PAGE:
It enhances active reabsorption of calcium and magnesium from distal tubules and the thick ascending limb. It also decreases the reabsorption of phosphate, with a net loss in plasma phosphate concentration. When the calcium:phosphate ratio increases, more calcium is free in the circulation.

What is the role of parathyroid hormone in the kidney?

Calcitriol increases blood calcium levels by increasing renal tubular reabsorption of calcium thus reducing the loss of calcium in the urine. It also increases absorption of calcium in the GI tract.

What is the role of calcitriol in the kidney?

PTH reduces the reabsorption of phosphate from the proximal tubule of the kidney, which means more phosphate is excreted through the urine.

What role does parathyroid hormone play on phosphate reabsorption?

1. Inhibits renal tubular cell reabsorption of Ca2+ allowing it to be excreted in the urine.
2. Inhibits phosphate reabsorption by the kidney tubules

What are the effects of calcitonin on the kidney?

in response to low blood calcium levels

When is PTH released?

the kidney

What produces calcitriol?

1. decreases the expression of phosphate transporters in kidneys and the intestines
2. decreases calcitriol synthesis
3. decreases serum phosphate levels

What is the role of fibroblast growth factor 23?

1. increases calcium, magnesium, and phosphate absorption in the gut and reabsorption in the kidney
2. stimulates calcium transport into the cells
3. enhances bone formation

What are the roles of calcitriol?

in response to high levels of calcium in the blood

When is calcitonin secreted?

by parafollicular cells of the thyroid gland

Where is calcitonin produced?

PCT

Where is most phosphate reabsorbed?

Na+/PO4 exchangers

How is phosphate transported across the apical membrane?

in bones

Where is most of the magnesium in the body?

in the thick ascending limb of the Loop of Henle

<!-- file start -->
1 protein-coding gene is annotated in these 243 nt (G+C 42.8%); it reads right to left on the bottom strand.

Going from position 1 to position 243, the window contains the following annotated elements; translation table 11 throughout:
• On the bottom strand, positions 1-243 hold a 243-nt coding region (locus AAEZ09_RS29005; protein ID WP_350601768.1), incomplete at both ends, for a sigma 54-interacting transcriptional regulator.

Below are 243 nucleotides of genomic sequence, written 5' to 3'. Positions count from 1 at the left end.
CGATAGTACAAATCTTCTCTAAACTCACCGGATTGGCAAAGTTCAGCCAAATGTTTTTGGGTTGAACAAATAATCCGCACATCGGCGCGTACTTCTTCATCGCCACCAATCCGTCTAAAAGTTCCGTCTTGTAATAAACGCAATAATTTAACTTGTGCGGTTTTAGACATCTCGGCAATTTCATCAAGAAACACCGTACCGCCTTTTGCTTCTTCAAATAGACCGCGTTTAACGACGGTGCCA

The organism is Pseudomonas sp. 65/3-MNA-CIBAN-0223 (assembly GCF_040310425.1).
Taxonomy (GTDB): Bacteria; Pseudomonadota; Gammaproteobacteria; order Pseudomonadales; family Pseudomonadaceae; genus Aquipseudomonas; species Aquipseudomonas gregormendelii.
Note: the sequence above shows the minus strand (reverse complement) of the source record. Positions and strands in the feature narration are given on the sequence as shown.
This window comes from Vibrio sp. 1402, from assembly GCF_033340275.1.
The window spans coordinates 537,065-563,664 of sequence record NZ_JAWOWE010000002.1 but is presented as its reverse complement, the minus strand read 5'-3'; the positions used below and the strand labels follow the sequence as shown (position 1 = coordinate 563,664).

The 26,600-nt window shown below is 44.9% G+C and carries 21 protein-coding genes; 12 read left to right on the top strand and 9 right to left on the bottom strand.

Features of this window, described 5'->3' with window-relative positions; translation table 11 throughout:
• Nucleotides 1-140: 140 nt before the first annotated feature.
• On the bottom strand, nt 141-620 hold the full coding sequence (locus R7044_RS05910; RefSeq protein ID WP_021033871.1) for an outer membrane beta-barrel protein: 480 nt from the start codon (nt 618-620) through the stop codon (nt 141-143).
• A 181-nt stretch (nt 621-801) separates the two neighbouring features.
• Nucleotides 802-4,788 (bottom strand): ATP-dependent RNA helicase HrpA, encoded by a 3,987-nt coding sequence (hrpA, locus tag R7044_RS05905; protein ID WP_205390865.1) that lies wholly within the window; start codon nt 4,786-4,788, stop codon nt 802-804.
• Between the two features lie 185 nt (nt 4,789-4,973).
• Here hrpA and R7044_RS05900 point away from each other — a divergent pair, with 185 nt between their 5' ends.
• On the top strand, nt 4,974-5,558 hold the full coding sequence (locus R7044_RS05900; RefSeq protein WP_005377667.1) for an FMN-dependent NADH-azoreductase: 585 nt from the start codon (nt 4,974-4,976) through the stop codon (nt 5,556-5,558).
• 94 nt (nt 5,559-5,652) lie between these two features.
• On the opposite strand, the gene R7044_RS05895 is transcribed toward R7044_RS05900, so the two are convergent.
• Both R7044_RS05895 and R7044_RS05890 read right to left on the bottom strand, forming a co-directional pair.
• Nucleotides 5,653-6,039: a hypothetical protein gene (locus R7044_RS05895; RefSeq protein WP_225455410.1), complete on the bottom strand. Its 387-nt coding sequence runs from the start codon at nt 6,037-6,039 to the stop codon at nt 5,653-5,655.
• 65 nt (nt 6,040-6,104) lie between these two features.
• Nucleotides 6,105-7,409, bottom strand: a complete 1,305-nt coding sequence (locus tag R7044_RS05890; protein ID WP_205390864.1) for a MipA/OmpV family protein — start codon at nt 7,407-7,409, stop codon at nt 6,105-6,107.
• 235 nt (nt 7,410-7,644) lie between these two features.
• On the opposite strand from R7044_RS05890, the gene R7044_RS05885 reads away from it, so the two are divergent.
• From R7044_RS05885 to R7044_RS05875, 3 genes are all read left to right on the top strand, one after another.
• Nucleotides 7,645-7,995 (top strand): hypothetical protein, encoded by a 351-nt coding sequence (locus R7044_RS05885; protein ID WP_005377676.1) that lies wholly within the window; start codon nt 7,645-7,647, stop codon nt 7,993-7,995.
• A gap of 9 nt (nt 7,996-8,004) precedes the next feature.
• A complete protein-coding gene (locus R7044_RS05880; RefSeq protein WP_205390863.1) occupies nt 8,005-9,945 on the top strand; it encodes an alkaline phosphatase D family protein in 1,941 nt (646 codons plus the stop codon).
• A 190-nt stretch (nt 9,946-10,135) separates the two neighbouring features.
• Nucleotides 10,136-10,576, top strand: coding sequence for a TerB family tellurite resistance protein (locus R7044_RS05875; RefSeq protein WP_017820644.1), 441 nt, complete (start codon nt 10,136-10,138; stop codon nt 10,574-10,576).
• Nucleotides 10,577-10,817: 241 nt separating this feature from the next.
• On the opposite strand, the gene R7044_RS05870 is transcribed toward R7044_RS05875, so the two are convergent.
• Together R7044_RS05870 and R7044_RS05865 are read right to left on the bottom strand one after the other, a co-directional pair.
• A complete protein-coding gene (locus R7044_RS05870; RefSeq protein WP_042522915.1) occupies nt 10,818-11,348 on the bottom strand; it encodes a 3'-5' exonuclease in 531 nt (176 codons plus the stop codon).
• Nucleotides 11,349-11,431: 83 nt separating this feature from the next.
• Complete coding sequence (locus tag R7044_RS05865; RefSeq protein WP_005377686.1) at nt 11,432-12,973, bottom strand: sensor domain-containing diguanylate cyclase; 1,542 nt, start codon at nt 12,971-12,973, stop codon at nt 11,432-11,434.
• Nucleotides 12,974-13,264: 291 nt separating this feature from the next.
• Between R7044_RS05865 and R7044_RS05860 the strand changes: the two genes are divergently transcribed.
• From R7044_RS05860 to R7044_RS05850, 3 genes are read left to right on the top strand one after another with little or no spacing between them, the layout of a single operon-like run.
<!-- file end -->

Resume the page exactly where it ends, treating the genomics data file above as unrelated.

Where is most of magnesium reabsorbed?

expressed in the human thick ascending limb tight junctions and seems to play a role in the control of magnesium and calcium reabsorption

What is paracellin 1?

A. increased calcium reabsorption

What is the effect of PTH on the kidney?
A. increased calcium reabsorption
B. increased phosphate reabsorption
C. increased GFR
D. decreased GFR
E. decreased calcitriol synthesis

C. g protein receptor

The PTH receptor is a ____________.
A. transcription factor
B. tyrosine kinase
C. g protein receptor
D. ion channel
E. guanylate cyclase

A. increase cAMP

PHT act at the PTH receptors on the kidney cells to ________, which produces an increase in calcitriol synthesis.
A. increase cAMP
B. decrease cAMP
C. activate phospholipase C
D. increase FGF23

B. a steroid

Calcitriol is best described as __________.
A. an amine
B. a steroid
C. a protein
D. an ecosanoid
E. a cannabinoid

A. transcription factor

The vitamin D receptor is a ___________.
A. transcription factor
B. tyrosine kinase
C. g protein receptor
D. ion channel
E. guanylate cyclase

300 mOsm/L

Bowman's Capsule

100 mOsm/L

Distal Tubule

1200 mOsm/L

Loop of Henle

100 mOsm/L with no ADH

Collecting Duct

1200 mOsm/L with ADH

Collecting Duct

1. 0% if the kidney is healthy and sugar intake is normal

5. 100 All creatinine should be cleared if the kidney is functioning properly because it is not reabsorbed.

4. 40% since more urea is reabsorbed than secreted

5. 100% I believe this is the answer because PAH is not reabsorbed. I'm not positive though.